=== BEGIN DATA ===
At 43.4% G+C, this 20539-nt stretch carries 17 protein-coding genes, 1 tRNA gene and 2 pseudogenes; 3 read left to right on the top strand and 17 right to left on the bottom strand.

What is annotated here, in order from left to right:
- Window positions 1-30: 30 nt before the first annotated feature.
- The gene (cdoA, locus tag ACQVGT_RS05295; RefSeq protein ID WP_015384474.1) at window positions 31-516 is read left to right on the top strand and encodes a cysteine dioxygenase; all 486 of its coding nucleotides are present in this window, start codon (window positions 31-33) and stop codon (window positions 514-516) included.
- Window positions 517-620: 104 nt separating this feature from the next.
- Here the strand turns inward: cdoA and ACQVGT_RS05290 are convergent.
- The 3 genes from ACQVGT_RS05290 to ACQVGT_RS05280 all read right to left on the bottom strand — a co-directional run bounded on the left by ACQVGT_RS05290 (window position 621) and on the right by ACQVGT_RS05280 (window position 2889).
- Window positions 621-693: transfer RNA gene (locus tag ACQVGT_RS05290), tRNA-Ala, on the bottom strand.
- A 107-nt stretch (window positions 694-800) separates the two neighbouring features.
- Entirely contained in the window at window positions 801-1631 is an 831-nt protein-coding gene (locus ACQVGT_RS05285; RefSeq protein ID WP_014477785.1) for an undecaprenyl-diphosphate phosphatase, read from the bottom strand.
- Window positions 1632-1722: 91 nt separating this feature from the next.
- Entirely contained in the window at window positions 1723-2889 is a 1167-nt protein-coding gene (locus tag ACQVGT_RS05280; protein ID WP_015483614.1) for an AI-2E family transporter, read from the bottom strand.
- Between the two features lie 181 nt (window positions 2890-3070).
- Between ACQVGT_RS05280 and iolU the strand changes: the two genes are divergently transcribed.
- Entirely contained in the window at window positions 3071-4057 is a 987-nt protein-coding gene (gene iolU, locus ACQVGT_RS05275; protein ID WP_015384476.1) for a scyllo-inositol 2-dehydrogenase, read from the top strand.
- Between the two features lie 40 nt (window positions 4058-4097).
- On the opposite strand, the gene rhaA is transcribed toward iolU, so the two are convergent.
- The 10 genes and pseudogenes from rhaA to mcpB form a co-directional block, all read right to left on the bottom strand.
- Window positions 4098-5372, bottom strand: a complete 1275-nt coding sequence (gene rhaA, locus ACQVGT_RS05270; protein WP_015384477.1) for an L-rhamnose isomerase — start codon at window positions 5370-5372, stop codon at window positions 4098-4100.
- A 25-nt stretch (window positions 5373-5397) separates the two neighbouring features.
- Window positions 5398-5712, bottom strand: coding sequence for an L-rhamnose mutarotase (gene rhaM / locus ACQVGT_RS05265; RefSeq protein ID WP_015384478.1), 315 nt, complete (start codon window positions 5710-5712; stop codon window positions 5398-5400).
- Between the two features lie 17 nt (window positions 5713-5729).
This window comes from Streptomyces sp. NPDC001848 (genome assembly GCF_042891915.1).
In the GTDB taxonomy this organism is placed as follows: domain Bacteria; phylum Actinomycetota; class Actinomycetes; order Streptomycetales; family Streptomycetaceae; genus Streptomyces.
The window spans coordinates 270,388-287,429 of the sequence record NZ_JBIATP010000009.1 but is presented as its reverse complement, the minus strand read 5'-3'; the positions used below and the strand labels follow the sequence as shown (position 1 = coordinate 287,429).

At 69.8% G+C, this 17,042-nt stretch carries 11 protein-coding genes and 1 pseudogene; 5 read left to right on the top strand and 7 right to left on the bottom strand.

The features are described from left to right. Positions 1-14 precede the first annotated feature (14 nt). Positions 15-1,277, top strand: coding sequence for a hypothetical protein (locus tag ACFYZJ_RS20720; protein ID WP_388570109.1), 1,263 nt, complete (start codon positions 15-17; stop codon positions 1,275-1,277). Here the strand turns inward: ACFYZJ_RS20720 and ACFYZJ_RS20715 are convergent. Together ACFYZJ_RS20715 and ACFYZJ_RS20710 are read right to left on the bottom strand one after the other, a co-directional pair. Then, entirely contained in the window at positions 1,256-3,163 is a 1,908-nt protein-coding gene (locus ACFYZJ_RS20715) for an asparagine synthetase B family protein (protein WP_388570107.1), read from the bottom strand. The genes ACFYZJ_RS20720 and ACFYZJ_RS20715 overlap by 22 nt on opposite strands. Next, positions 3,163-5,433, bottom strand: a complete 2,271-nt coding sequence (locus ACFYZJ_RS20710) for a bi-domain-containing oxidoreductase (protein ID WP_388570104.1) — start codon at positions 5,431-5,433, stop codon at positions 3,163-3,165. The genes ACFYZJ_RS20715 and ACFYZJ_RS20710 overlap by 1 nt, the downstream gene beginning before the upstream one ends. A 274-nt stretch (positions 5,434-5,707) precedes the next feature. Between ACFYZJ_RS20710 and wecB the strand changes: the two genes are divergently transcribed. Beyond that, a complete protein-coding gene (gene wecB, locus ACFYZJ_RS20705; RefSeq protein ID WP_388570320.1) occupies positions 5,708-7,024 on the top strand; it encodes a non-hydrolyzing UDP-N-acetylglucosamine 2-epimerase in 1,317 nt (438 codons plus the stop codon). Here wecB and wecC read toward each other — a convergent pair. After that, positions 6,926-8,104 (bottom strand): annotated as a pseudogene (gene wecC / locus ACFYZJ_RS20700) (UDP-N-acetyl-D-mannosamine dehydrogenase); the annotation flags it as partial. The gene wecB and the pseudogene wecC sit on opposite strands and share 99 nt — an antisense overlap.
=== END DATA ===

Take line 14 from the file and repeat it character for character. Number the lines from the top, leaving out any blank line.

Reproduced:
- Between ACQVGT_RS05280 and iolU the strand changes: the two genes are divergently transcribed.